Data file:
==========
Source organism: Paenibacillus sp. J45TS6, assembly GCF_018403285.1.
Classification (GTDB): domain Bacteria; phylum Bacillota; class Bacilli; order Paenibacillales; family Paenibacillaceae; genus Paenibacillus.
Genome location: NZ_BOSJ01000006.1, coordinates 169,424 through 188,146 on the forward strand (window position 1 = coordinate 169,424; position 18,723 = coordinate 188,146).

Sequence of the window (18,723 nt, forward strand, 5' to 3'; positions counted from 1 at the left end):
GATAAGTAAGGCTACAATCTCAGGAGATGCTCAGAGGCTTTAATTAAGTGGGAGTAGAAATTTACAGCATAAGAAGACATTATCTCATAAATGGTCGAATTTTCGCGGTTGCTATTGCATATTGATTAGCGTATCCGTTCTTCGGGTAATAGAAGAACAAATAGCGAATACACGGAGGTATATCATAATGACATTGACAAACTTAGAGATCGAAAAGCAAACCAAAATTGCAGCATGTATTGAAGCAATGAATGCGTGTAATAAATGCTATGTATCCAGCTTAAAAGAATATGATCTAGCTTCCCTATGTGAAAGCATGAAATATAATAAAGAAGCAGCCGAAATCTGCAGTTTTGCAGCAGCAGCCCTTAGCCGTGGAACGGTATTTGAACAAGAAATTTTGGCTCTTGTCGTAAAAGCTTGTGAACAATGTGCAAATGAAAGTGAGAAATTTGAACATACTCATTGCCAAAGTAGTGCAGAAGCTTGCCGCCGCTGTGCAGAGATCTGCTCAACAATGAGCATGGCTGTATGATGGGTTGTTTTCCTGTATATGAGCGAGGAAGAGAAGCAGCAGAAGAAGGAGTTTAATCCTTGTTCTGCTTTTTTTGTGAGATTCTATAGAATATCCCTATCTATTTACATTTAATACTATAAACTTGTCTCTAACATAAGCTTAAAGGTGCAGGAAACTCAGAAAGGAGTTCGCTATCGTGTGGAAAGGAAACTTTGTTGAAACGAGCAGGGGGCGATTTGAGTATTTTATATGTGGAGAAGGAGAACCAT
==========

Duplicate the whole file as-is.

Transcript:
Source organism: Paenibacillus sp. J45TS6, assembly GCF_018403285.1.
Classification (GTDB): domain Bacteria; phylum Bacillota; class Bacilli; order Paenibacillales; family Paenibacillaceae; genus Paenibacillus.
Genome location: NZ_BOSJ01000006.1, coordinates 169,424 through 188,146 on the forward strand (window position 1 = coordinate 169,424; position 18,723 = coordinate 188,146).

Sequence of the window (18,723 nt, forward strand, 5' to 3'; positions counted from 1 at the left end):
GATAAGTAAGGCTACAATCTCAGGAGATGCTCAGAGGCTTTAATTAAGTGGGAGTAGAAATTTACAGCATAAGAAGACATTATCTCATAAATGGTCGAATTTTCGCGGTTGCTATTGCATATTGATTAGCGTATCCGTTCTTCGGGTAATAGAAGAACAAATAGCGAATACACGGAGGTATATCATAATGACATTGACAAACTTAGAGATCGAAAAGCAAACCAAAATTGCAGCATGTATTGAAGCAATGAATGCGTGTAATAAATGCTATGTATCCAGCTTAAAAGAATATGATCTAGCTTCCCTATGTGAAAGCATGAAATATAATAAAGAAGCAGCCGAAATCTGCAGTTTTGCAGCAGCAGCCCTTAGCCGTGGAACGGTATTTGAACAAGAAATTTTGGCTCTTGTCGTAAAAGCTTGTGAACAATGTGCAAATGAAAGTGAGAAATTTGAACATACTCATTGCCAAAGTAGTGCAGAAGCTTGCCGCCGCTGTGCAGAGATCTGCTCAACAATGAGCATGGCTGTATGATGGGTTGTTTTCCTGTATATGAGCGAGGAAGAGAAGCAGCAGAAGAAGGAGTTTAATCCTTGTTCTGCTTTTTTTGTGAGATTCTATAGAATATCCCTATCTATTTACATTTAATACTATAAACTTGTCTCTAACATAAGCTTAAAGGTGCAGGAAACTCAGAAAGGAGTTCGCTATCGTGTGGAAAGGAAACTTTGTTGAAACGAGCAGGGGGCGATTTGAGTATTTTATATGTGGAGAAGGAGAACCAT